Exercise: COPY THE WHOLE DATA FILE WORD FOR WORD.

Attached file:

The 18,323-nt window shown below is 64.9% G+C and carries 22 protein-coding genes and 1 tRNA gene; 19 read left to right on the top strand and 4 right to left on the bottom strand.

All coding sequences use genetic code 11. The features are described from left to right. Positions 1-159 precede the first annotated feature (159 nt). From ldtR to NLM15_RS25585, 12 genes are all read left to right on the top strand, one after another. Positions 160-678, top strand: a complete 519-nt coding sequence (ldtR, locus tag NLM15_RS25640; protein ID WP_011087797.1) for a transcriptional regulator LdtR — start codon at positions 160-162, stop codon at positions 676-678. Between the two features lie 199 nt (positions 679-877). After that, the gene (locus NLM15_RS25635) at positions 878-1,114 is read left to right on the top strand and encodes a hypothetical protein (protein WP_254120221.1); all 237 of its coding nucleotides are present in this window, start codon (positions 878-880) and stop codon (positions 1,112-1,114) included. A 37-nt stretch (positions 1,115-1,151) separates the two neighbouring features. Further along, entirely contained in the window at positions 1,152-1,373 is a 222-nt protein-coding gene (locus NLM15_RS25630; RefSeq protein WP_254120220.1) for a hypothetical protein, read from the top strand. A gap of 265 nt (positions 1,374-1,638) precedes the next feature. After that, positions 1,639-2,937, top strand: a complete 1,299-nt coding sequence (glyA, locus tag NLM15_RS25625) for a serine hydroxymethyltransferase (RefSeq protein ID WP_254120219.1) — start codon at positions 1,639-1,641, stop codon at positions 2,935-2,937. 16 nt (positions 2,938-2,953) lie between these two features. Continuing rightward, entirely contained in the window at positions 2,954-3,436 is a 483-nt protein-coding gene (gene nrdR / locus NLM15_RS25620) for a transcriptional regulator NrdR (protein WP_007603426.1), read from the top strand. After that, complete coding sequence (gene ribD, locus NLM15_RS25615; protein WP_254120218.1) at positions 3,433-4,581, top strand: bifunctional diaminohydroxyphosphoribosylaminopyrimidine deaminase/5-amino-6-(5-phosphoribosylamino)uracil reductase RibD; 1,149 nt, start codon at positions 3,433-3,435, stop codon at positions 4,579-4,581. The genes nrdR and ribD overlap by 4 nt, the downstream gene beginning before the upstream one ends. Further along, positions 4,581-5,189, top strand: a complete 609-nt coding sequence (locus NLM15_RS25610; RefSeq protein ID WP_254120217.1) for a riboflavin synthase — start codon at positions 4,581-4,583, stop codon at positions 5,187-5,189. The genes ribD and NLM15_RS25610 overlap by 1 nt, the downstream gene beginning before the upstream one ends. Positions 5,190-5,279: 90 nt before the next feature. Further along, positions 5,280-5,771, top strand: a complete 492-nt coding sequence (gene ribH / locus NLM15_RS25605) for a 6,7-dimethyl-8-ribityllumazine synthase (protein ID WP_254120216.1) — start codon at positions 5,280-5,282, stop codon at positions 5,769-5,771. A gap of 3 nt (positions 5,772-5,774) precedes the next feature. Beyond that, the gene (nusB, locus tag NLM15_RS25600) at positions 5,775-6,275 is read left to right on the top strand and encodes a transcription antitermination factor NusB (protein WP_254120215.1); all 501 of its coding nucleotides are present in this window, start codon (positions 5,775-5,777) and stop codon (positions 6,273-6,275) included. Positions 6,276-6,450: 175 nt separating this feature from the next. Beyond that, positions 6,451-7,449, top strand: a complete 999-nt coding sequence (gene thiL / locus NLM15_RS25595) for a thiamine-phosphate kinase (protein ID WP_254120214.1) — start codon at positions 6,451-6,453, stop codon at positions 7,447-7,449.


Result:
The 18,323-nt window shown below is 64.9% G+C and carries 22 protein-coding genes and 1 tRNA gene; 19 read left to right on the top strand and 4 right to left on the bottom strand.

All coding sequences use genetic code 11. The features are described from left to right. Positions 1-159 precede the first annotated feature (159 nt). From ldtR to NLM15_RS25585, 12 genes are all read left to right on the top strand, one after another. Positions 160-678, top strand: a complete 519-nt coding sequence (ldtR, locus tag NLM15_RS25640; protein ID WP_011087797.1) for a transcriptional regulator LdtR — start codon at positions 160-162, stop codon at positions 676-678. Between the two features lie 199 nt (positions 679-877). After that, the gene (locus NLM15_RS25635) at positions 878-1,114 is read left to right on the top strand and encodes a hypothetical protein (protein WP_254120221.1); all 237 of its coding nucleotides are present in this window, start codon (positions 878-880) and stop codon (positions 1,112-1,114) included. A 37-nt stretch (positions 1,115-1,151) separates the two neighbouring features. Further along, entirely contained in the window at positions 1,152-1,373 is a 222-nt protein-coding gene (locus NLM15_RS25630; RefSeq protein WP_254120220.1) for a hypothetical protein, read from the top strand. A gap of 265 nt (positions 1,374-1,638) precedes the next feature. After that, positions 1,639-2,937, top strand: a complete 1,299-nt coding sequence (glyA, locus tag NLM15_RS25625) for a serine hydroxymethyltransferase (RefSeq protein ID WP_254120219.1) — start codon at positions 1,639-1,641, stop codon at positions 2,935-2,937. 16 nt (positions 2,938-2,953) lie between these two features. Continuing rightward, entirely contained in the window at positions 2,954-3,436 is a 483-nt protein-coding gene (gene nrdR / locus NLM15_RS25620) for a transcriptional regulator NrdR (protein WP_007603426.1), read from the top strand. After that, complete coding sequence (gene ribD, locus NLM15_RS25615; protein WP_254120218.1) at positions 3,433-4,581, top strand: bifunctional diaminohydroxyphosphoribosylaminopyrimidine deaminase/5-amino-6-(5-phosphoribosylamino)uracil reductase RibD; 1,149 nt, start codon at positions 3,433-3,435, stop codon at positions 4,579-4,581. The genes nrdR and ribD overlap by 4 nt, the downstream gene beginning before the upstream one ends. Further along, positions 4,581-5,189, top strand: a complete 609-nt coding sequence (locus NLM15_RS25610; RefSeq protein ID WP_254120217.1) for a riboflavin synthase — start codon at positions 4,581-4,583, stop codon at positions 5,187-5,189. The genes ribD and NLM15_RS25610 overlap by 1 nt, the downstream gene beginning before the upstream one ends. Positions 5,190-5,279: 90 nt before the next feature. Further along, positions 5,280-5,771, top strand: a complete 492-nt coding sequence (gene ribH / locus NLM15_RS25605) for a 6,7-dimethyl-8-ribityllumazine synthase (protein ID WP_254120216.1) — start codon at positions 5,280-5,282, stop codon at positions 5,769-5,771. A gap of 3 nt (positions 5,772-5,774) precedes the next feature. Beyond that, the gene (nusB, locus tag NLM15_RS25600) at positions 5,775-6,275 is read left to right on the top strand and encodes a transcription antitermination factor NusB (protein WP_254120215.1); all 501 of its coding nucleotides are present in this window, start codon (positions 5,775-5,777) and stop codon (positions 6,273-6,275) included. Positions 6,276-6,450: 175 nt separating this feature from the next. Beyond that, positions 6,451-7,449, top strand: a complete 999-nt coding sequence (gene thiL / locus NLM15_RS25595) for a thiamine-phosphate kinase (protein ID WP_254120214.1) — start codon at positions 6,451-6,453, stop codon at positions 7,447-7,449.